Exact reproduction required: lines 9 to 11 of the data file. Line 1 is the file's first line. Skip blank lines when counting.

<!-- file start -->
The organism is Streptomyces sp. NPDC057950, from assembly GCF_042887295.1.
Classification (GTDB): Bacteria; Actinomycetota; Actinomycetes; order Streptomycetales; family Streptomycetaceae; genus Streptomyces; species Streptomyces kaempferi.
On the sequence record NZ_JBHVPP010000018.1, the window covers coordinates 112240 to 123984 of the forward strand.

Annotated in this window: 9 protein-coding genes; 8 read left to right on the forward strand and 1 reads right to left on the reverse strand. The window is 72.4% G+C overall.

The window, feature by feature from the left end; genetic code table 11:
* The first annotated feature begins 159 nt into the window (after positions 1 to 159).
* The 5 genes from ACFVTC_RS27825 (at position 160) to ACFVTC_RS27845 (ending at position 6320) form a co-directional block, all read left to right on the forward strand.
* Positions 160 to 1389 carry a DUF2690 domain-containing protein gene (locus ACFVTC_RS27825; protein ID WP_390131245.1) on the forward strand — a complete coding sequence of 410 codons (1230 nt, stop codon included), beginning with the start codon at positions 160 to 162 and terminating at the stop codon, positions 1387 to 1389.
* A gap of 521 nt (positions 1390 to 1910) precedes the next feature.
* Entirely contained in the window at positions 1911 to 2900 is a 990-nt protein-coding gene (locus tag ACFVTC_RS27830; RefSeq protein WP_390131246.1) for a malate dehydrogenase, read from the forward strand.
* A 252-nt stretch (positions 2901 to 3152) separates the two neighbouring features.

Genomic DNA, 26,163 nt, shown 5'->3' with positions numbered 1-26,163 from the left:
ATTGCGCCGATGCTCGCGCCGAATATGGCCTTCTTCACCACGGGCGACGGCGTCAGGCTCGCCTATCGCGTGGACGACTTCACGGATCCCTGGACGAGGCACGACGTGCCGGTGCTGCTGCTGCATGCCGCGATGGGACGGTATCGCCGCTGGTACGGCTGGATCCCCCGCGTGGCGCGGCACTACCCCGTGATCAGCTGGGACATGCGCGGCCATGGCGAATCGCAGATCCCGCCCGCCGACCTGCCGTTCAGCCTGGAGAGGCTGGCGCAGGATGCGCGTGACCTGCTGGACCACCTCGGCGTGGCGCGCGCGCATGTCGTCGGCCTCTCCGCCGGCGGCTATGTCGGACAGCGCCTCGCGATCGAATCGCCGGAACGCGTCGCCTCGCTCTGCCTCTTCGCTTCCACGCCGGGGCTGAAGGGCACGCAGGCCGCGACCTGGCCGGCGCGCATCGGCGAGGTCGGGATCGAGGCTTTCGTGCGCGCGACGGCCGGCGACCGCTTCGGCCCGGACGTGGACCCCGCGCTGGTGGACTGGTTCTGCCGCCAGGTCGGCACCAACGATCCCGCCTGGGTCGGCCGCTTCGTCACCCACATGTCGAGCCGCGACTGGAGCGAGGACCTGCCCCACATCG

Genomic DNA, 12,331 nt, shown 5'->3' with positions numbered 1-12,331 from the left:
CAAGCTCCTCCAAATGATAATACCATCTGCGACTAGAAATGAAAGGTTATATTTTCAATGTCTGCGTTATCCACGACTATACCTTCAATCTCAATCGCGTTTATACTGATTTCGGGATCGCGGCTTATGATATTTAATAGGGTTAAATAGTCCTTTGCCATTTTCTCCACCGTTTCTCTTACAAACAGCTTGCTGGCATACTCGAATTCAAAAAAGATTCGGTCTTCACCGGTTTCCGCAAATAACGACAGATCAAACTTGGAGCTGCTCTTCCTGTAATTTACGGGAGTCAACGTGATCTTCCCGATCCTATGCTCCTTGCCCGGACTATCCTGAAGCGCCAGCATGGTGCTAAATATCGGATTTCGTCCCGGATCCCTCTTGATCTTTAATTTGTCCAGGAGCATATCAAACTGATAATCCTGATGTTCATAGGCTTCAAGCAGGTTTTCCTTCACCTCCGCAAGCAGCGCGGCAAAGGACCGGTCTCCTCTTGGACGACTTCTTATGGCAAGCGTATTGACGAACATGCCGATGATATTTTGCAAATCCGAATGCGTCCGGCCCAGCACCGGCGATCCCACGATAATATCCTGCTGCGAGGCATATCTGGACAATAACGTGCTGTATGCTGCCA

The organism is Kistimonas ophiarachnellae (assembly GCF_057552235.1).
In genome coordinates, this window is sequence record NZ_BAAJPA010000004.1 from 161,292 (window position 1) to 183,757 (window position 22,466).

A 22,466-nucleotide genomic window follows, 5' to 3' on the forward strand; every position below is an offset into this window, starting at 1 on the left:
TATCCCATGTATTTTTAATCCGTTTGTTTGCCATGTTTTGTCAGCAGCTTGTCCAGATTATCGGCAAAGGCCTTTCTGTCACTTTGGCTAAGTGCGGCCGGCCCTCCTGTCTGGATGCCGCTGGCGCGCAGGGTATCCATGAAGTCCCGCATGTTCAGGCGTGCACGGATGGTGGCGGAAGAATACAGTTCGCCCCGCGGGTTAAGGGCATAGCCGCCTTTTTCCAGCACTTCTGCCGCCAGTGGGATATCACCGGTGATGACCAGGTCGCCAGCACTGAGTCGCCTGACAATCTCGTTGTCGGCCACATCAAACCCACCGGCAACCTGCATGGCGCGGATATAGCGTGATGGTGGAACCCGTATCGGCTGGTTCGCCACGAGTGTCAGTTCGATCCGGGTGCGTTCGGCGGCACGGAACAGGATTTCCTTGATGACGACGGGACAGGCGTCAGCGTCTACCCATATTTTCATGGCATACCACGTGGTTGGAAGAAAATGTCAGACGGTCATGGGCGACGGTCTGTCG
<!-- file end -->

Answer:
* A gap of 521 nt (positions 1390 to 1910) precedes the next feature.
* Entirely contained in the window at positions 1911 to 2900 is a 990-nt protein-coding gene (locus tag ACFVTC_RS27830; RefSeq protein WP_390131246.1) for a malate dehydrogenase, read from the forward strand.
* A 252-nt stretch (positions 2901 to 3152) separates the two neighbouring features.